Environmental Benefits

Solar America Initiative:

Energy, Economic, and Environmental Benefits

Solar America Initiative PV installation goals will result in a wide range of significant benefits:

  • The SAI is expected to produce significant economic benefits over and above what would be achieved in the counterfactual scenario where the SAI generation is instead supplied by conventional sources. If the 2015 SAI goals are reached, economic output will have a net increase of $2.9 to 9.1 billion, and 16,000 to 45,000 new jobs will be created. By 2030, the SAI results in an increase of $25 billion in economic output and 165,000 to 199,000 new jobs.
  • The economic benefits assume that the price of electricity remains constant (except for inflation) throughout the analysis period. Most predictions indicate the price of electricity will increase, however, particularly for electricity generated by natural gas, which is the most likely source to be offset by the SAI. When price increases are considered in the analysis, a 1-cent increase in electricity prices will increase the net economic output from PV O&M by 3 percent. Similarly, every 1-cent increase in electricity prices will also increase the PV O&M personal income benefit by 6 to7 percent and the net number of new jobs by 8 to 9 percent annually.
  • The SAI PV installations will also have a significant effect on reducing emissions. If the 2015 SAI goals are met, emissions of CO2 will decrease by 5 to 11 million tons annually, NOX emissions will decrease by 5,000 to 11,200 tons annually, and SO2 emissions will fall by 9,200 to 20,700 tons annually. By 2030, the SAI will result in decreased CO2 emissions of 69 to 100 million tons annually, decreased NOX emissions by 68,000 to 99,000 tons annually, and decreased SO2 emissions by 126,000 to 184,000 tons annually. These emissions reductions will continue each year the PV equipment remains installed.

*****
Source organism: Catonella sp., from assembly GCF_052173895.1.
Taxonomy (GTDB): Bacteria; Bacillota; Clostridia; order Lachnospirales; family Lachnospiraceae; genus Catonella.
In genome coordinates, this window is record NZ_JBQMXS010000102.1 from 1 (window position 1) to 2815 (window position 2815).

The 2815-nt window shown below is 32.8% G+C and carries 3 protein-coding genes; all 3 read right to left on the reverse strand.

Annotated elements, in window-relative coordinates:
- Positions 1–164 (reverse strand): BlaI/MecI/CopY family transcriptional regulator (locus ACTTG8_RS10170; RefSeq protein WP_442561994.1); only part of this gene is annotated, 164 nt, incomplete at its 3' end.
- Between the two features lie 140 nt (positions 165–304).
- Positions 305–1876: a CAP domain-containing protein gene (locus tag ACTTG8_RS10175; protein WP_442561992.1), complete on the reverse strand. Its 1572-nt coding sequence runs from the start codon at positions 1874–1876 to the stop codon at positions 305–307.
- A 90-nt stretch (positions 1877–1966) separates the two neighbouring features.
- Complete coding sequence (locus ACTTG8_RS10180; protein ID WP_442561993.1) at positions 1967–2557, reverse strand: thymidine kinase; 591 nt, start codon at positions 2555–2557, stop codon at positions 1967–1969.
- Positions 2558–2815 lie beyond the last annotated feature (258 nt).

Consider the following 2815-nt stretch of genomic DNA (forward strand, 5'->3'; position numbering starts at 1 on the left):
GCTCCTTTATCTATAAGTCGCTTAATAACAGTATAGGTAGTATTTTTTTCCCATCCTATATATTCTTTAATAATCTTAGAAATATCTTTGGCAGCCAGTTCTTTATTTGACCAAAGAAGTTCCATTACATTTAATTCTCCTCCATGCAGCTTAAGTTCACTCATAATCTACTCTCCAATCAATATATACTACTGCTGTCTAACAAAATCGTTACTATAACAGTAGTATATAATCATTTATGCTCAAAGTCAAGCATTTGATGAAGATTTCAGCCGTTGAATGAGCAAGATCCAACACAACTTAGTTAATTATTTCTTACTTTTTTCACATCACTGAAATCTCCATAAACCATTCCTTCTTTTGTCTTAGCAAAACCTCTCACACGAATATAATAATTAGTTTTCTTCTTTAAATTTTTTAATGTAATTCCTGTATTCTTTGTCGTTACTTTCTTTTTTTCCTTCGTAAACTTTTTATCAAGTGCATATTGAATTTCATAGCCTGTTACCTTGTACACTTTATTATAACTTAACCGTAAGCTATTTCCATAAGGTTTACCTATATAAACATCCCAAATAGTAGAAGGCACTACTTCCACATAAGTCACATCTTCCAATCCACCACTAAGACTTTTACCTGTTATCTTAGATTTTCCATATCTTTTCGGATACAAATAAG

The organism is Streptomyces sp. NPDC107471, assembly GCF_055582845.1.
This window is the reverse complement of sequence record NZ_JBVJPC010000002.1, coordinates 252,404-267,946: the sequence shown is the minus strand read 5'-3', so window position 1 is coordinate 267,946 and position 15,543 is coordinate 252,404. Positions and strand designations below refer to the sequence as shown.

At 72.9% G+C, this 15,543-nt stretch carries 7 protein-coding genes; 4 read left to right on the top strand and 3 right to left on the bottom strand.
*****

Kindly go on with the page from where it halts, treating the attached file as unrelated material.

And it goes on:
• The reduced emissions will have a corresponding influence on health benefits in addition to reductions in global warming and acid rain. In 2015, the reduced emissions should result in a decrease in mortality of 22 to 49, with this number increasing to 300 to 437 deaths avoided annually by 2030. The improved health benefits due to the SAI are also expected to reduce the lost number of workdays, with lost workdays falling by 2,500 to 5,700 annually in 2015 and decreasing 35,000 to 51,000 annually in 2030.
  • Increasing the deployment of PV through the SAI will reduce demands on natural gas, which in turn will reduce the price of natural gas. If the inverse price elasticity of 1.4 is used, then the SAI PV installations will have the effect of reducing natural gas prices by 0.3 to 0.6 percent in 2015 and 3 to 6 percent in 2030. This has potentially far-reaching effects, as even a small reduction in the price of natural gas will be felt by all customers that rely on natural gas for electricity generation.
  • Finally, several studies have researched the potential benefits of using PV and other distributed energy resources to reduce the risk of blackouts. Large regional blackouts are expensive and disruptive to the economy and have been estimated to cost the U.S. $100 billion annually. Research suggests that 500 MW of PV may have been enough to avoid this blackout. The ability of PV to prevent specific blackouts will depend on very specific information on where the PV installations are installed and their ability to relieve pressure on the high-stress points on the grid. While this level of detail is outside the scope of this study, it appears that there will be some potential benefit for blackout prevention should the SAI PV goals be achieved.

Read the complete NREL report here:  Energy Economic and Environmental Benefits NREL Report

About the author
Alan Morgan

Alan is a solar and sustainable energy advocate. He has served the renewables industry for over 5 years for companies such as Solar City and Tesla and now acts as the Director of Business and Market Development for Solar Smart Living.